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Methods Mol Biol. 2009;489:23-40. doi: 10.1007/978-1-59745-543-5_2.

Fractal characterization of complexity in dynamic signals: application to cerebral hemodynamics.

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Department of Diagnostic Radiology, Program in Quantitative Neuroscience with Magnetic Resonance, Magnetic Resonance Research Center, Yale University, School of Medicine, New Haven, CT, USA.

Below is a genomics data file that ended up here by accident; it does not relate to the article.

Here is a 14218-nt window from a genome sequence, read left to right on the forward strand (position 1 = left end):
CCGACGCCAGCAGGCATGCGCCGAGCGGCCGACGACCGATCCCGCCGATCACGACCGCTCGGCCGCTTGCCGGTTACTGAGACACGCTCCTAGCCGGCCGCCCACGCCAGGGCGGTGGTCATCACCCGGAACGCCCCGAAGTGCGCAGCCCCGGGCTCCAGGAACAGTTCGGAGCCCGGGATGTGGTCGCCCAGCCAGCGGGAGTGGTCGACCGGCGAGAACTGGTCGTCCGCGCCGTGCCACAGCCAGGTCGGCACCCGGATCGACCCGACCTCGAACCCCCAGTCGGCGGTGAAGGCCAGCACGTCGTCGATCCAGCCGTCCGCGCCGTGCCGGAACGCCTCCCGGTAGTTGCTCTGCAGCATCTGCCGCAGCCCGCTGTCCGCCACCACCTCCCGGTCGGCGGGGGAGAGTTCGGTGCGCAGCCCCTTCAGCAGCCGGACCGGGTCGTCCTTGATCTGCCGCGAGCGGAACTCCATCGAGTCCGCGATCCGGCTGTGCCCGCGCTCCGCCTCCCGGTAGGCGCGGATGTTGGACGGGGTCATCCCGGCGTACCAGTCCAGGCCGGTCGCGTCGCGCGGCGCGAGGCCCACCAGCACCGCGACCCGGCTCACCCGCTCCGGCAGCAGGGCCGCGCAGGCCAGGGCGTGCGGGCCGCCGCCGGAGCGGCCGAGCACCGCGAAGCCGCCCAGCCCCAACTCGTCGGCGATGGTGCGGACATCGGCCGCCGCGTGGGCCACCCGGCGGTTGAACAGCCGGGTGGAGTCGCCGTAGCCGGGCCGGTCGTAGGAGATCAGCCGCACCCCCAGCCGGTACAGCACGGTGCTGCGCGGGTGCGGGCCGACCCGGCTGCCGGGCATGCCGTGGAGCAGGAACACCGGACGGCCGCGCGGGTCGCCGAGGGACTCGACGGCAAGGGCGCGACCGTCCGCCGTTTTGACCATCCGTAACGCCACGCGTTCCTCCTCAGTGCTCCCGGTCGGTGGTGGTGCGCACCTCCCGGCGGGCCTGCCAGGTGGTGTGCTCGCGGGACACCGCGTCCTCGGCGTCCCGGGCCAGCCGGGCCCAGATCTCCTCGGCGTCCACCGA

We introduce the concept of spatial and temporal complexity with emphasis on how its fractal characterization for 1D, 2D or 3D hemodynamic brain signals can be carried out. Using high-resolution experimental data sets acquired in animal and human brain by noninvasive methods - such as laser Doppler flowmetry, laser speckle, near infrared, or functional magnetic resonance imaging - the spatiotemporal complexity of cerebral hemodynamics is demonstrated. It is characterized by spontaneous, seemingly random (that is disorderly) fluctuation of the hemodynamic signals. Fractal analysis, however, proved that these fluctuations are correlated according to the special order of self-similarity. The degree of correlation can be assessed quantitatively either in the temporal or the frequency domain respectively by the Hurst exponent (H) and the spectral index (beta). The values of H for parenchymal regions of white and gray matter of the rat brain cortex are distinctly different. In human studies, the values of beta were instrumental in identifying age-related stiffening of cerebral vasculature and their potential vulnerability in watershed areas of the brain cortex such as in borderline regions between frontal and temporal lobes. Biological complexity seems to be present within a restricted range of H or beta values which may have medical significance because outlying values can indicate a state of pathology.

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